Leaf Scorch (Environmental)

Symptoms of leaf scorch due to environmental causes include browning of the leaf margins and\or yellowing or darkening of tissues between the main leaf veins. As the condition progresses, entire leaves may dry up, turn brown and become brittle. Leaves sometimes wilt rapidly, and when this happens, they may remain a pale green color, even though dried out. Damage is usually more pronounced on the upper, windward, or southern side of trees. Plants may lose many leaves prematurely during late summer and exhibit some twig dieback.

Leaf scorch can be caused by adverse environmental conditions, such as soil compaction, transplant shock, nutrient deficiency, drought, salt toxicity, and weed killer injury. Leaf scorch is common in Montana due to cold soils and slow root growth. The loss of leaves is seldom fatal, but conditions causing leaf scorch should be corrected if possible because over time, they can cause the decline or death of the tree or shrub. Plants under stress are subject to secondary problems such as attack by insects or diseases.

To help prevent leaf scorch, prune sprouts and diseased areas. Maintain vigor through proper watering and fertilizing. Water deeply to encourage deep root systems that enable trees to withstand environmental stress such as drouth and winter desiccation. Check soil moisture at least 12 inches down; if it is rather dry, water trees slowly and deeply, allowing water to penetrate at least two feet. Deep-water the entire area under the canopy, one and one-half to three times farther than the branches. Because 95% of the roots of most trees, including tall evergreens and large deciduous trees, are found in the top 18 inches of soil in this extended area. Sufficient moisture will help keep the trees vigorous enough to withstand pest attacks, as well as help prevent winter injury. It is very important to deep-water trees and shrubs at least twice a year, especially in areas where the water table is far below the soil surface or on sites exposed to wind; water every fall, after leaves turn autumn color, but before the ground freezes (perhaps at the same time fall fertilizers are applied if needed), and again in spring, as soon as the ground thaws to replenish dehydrated roots. Avoid frequent, light waterings, and watering only at the base of the tree trunk. Trees suffering from drought can be selectively pruned to reduce transpiration, which is the loss of water due to evaporation through the leaves. Drought occurs when transpiration exceeds the plant's ability to supply water through the roots. Prior to planting, reduce foliage of transplants by pruning to minimize early injury due to water stress.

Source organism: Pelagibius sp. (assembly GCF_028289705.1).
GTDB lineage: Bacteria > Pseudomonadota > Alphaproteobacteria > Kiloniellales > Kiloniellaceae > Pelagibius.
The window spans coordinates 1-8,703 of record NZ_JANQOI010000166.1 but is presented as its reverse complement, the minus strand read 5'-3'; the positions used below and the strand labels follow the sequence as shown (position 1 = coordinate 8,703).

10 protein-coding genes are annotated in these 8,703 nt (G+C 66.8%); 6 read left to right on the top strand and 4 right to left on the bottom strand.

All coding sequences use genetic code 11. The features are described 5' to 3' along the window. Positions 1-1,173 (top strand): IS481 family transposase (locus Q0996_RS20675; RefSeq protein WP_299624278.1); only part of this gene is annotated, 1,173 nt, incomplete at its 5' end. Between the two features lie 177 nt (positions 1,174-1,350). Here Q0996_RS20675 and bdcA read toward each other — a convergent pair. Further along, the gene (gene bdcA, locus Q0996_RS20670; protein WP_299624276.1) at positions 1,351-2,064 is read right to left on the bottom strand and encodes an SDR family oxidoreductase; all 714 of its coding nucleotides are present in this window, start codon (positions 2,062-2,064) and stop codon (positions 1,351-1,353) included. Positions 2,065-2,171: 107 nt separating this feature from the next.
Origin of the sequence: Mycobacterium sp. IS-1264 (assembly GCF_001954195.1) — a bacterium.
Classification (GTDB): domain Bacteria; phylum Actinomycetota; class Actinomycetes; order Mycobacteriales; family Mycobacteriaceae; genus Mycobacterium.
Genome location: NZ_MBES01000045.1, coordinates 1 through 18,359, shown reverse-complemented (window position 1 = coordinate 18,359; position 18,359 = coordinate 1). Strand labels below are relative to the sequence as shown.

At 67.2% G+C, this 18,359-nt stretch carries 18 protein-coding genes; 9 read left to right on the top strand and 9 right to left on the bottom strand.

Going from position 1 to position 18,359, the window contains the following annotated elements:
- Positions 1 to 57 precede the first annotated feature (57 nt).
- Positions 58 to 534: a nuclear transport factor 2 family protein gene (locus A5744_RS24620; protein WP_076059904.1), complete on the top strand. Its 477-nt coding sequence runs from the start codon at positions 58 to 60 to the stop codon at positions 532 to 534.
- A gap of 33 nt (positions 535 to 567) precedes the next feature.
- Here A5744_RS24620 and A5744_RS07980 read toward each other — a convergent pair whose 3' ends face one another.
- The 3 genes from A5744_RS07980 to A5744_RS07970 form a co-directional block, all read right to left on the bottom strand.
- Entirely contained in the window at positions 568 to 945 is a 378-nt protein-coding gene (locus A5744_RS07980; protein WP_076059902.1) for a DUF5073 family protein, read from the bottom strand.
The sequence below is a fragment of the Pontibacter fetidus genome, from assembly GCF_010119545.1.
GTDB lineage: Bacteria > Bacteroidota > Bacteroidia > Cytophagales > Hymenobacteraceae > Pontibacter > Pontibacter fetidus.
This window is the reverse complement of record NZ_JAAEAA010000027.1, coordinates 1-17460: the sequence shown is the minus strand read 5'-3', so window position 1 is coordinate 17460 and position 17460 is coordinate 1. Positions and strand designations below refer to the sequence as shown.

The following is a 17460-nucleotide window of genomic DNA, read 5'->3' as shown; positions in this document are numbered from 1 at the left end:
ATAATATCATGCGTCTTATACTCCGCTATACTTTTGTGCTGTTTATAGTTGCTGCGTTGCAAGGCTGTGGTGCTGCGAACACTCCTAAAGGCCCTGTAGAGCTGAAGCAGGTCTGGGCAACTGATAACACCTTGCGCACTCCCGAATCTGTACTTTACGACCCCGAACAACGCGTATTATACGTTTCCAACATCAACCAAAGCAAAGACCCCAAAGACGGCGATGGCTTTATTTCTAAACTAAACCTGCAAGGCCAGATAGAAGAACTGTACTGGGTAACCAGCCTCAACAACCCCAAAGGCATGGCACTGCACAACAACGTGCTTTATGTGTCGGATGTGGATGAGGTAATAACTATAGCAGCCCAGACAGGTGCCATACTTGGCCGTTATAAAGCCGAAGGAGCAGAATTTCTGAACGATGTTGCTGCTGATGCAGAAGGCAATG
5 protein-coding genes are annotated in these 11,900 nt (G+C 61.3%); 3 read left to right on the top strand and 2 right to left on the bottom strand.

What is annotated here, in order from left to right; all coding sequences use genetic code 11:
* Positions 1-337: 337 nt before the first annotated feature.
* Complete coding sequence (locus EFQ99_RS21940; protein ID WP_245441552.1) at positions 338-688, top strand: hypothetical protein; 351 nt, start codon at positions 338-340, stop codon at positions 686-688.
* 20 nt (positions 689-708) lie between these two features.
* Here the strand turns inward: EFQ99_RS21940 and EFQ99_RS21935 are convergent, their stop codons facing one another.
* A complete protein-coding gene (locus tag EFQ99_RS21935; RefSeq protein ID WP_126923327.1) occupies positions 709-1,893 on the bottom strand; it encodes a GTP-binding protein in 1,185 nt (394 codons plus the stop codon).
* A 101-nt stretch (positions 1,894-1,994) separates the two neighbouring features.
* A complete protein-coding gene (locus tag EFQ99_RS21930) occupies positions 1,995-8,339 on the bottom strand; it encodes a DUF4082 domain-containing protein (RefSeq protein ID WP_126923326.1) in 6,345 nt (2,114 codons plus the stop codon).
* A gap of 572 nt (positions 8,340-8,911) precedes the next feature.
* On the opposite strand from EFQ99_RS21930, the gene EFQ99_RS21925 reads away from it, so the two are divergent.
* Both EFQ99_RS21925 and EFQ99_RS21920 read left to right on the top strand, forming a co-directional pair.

To determine if trees need fertilizing, have the soil tested and supply any missing nutrients. Avoid overfertilization, which can also harm trees and ornamentals. In many parts of Montana, additional tree fertilizers are not needed, especially when planted in turf areas that receive fertilizers. Unless trees are showing symptoms of nutrient deficience, such as chlorosis, stunted growth, or deformed foliage, refrain from fertilizing them unless soil tests indicate otherwise.

Compacted soil can be loosened over time by the annual use of core aerators, which remove a plug of soil up to four inches long, and then adding an inch or so of finished compost. The compost will soon work its way down into the soil, loosening it over time. Using dark-colored permanent mulches under the entire canopy area can help prevent compaction once soil is loosened, and help warm soils at the same time.

When using herbicides near trees do not allow mist to settle onto trees, and avoid spraying branches, foliage, or trunks with the solution. Apply pesticides only on windless days to avoid problems with drift.

References:

Harris, R.W. 1992. Arboriculture; Integrated Management of Landscape Trees, Shrubs, and Vines. Prentice- Hall, Inc., Englewood Cliffs, NJ. 674 pp.
North Dakota Tree Handbook. 1995. Agriculture and Natural Resources, North Dakota State University, Fargo, ND. 228 pp.
Pirone, P., J. Hartman, M. Sall, and T. Pirone. 1988. Tree Maintenance. Sixth Edition. Oxford Univ. Press, New York, NY 10016. 514 pp.

 

Written by Sherry Lajeunesse, Extension Urban Pest Management Specialist. Sept., 1997

 

Categories: Disease, Tree, Leaf Scorch

 

Date: 04/02/02